Note This is very much still work in progress and does not necessarily describe the language as implemented in the GitHub repo

Lexical structure

Valid Yo source code is written in ASCII. Some UTF-8 codepoints will probably work in identifiers and string literals, but there’s no proper handling for characters outside the ASCII character set.


There are two kinds of comments:


The Yo lexer differentiates between the following kinds of tokens: keywords, identifiers, punctuation and literals.


Yo reserves the following keywords:

decltype defer else fn for if impl in let mut match operator return struct switch unless use var while


An identifier is a sequence of one or more letters or digits. The first element must not be a digit.

digit  = [0-9]
letter = [a-zA-Z_]
ident  = <letter>(<letter>|<digit>)*

A sequence of characters that satisfies the ident pattern above and is not a reserved keyword is assumed to be an identifier.
All identifiers with two leading underscores are reserved and should be considered internal.

Operators and punctuation

The following character sequences represent operators and punctuation:

+    &    &&    ==    |>    (    )
-    |    ||    !=    =     {    }
*    ^          <     !     [    ]
/    <<         <=          .    ;
%    >>         >           ,    :


Integer literals

An integer literal is a sequence of digits. Depending on the prefix, the literal is interpreted as base 2, 8, 10 or 16.

Prefix Base
0b binary
0o octal
0x hexadecimal
none decimal
binary_literal   =  0b[01]+       // base 2
octal_literal    =  0o[0-7]+      // base 8
decimal_literal  =  [0-9]+        // base 10
hex_literal      =  0x[0-9a-f]+   // base 16

Floating-point literals


Character literal

A character literal is a valid ascii codepoint, enclosed by single quotes. TODO

String literals

A string literal is a sequence of valid ascii codepoints enclosed by double quotes.
There are multiple kinds of string literals:

The b and r prefixes can be combined to create a raw bytestring.

Literal Characters Type
"a\nb" a, \n, b *String
r"a\nb" a, \, n, b *String
b"a\nb" a, \n, b *i8
br"a\nb" a, \, n, b *i8


Primitive types

Yo defines the following primitive types:

Typename Size (bytes) Description Values
void 0 the void type n/a
u{N} N/8 unsigned integer type 0 ... 2^N-1
i{N} N/8 signed integer type -2^(N-1) ... 2^(N-1)-1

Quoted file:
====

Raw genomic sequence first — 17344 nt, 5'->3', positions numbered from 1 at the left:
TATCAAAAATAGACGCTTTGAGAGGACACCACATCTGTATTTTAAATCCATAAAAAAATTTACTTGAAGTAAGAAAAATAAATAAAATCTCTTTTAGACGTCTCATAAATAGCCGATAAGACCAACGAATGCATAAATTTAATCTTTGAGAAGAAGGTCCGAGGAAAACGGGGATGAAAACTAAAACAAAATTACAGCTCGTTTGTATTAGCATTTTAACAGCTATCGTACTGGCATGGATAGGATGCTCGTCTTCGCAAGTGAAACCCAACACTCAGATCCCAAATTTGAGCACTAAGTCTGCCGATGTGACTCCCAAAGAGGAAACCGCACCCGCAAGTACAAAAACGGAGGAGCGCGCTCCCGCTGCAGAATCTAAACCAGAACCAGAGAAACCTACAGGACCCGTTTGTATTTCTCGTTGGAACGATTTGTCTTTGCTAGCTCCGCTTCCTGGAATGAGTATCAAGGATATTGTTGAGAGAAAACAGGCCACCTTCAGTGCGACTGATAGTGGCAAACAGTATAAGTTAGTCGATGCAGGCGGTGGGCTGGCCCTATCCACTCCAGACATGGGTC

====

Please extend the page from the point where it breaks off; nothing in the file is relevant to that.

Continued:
bool 1 the boolean type true, false
f64 8 IEEE-754 binary64 see wikipedia

Integer types

For integer types u{N} and i{N}, valid sizes are: N = 8, 16, 32, 64.

An integer type’s signedness is indicated by its prefix: i8 is a signed integer, u8 an unsigned integer.

Pointer types

Prefixing a base type T with a star yields a pointer type *T

A pointer type’s base type must be of size > 0. Yo’s equivalent of a C void * is *i8.

Function types

A function type represents all functions with the same parameter and result types:

        () -> void  // a function that has no parameters and returns nothing
(i32, i32) -> i64   // a function that takes two `i32` values and returns an `i64` value

A function type (ie, a function’s signature) only contains the types of the parameter and return types, it does not contain the names of the individual parameters or any attributes the actual function declaration might have.



The decltype construct can be used whenever the compiler would expect a type. It takes a single argument - an expression - and yields the type that expression would evaluate to. The expression is not evaluated.

decltype is useful in situations where it would otherwise be difficult or impossible to declare a type, for example when dealing with types that depend on template parameters.


fn add<T, U>(x: T, y: U) -> decltype(x + y) {
    return x + y;


Function declaration

A function is declared using the fn keyword. A function declaration consists of:

A function’s return type may be omitted, in which case it defaults to void.


// A simple function declaration
fn add(x: i64, y: i64) -> i64 {
    return x + y;

Function template

In the case of a function template declaration, the template parameter names are listed in angled brackets, immediately prior to the function’s parameter list.


// The identity function
fn id<T>(arg: T) -> T {
    return arg;

// The add function from above, as a function template
fn add<T>(x: T, y: T) -> T {
    return x + y;

Operator declaration

Some binary operators can be overloaded for a specific signature. Operator overloads are declared as functions with the name operator, followed by the operator being overloaded.

fn operator + (x: Foo, y: Foo) -> Foo {
    // some custom addition logic

The following operators can be overloaded:

+    &     &&    ==
-    |     ||    !=
*    ^           <
/    <<          >
%    >>          <=

Note When overloading equality operators, in most cases overloading just the == operator is sufficient, since the default implementation of the != operator is essentially just a forward to ==.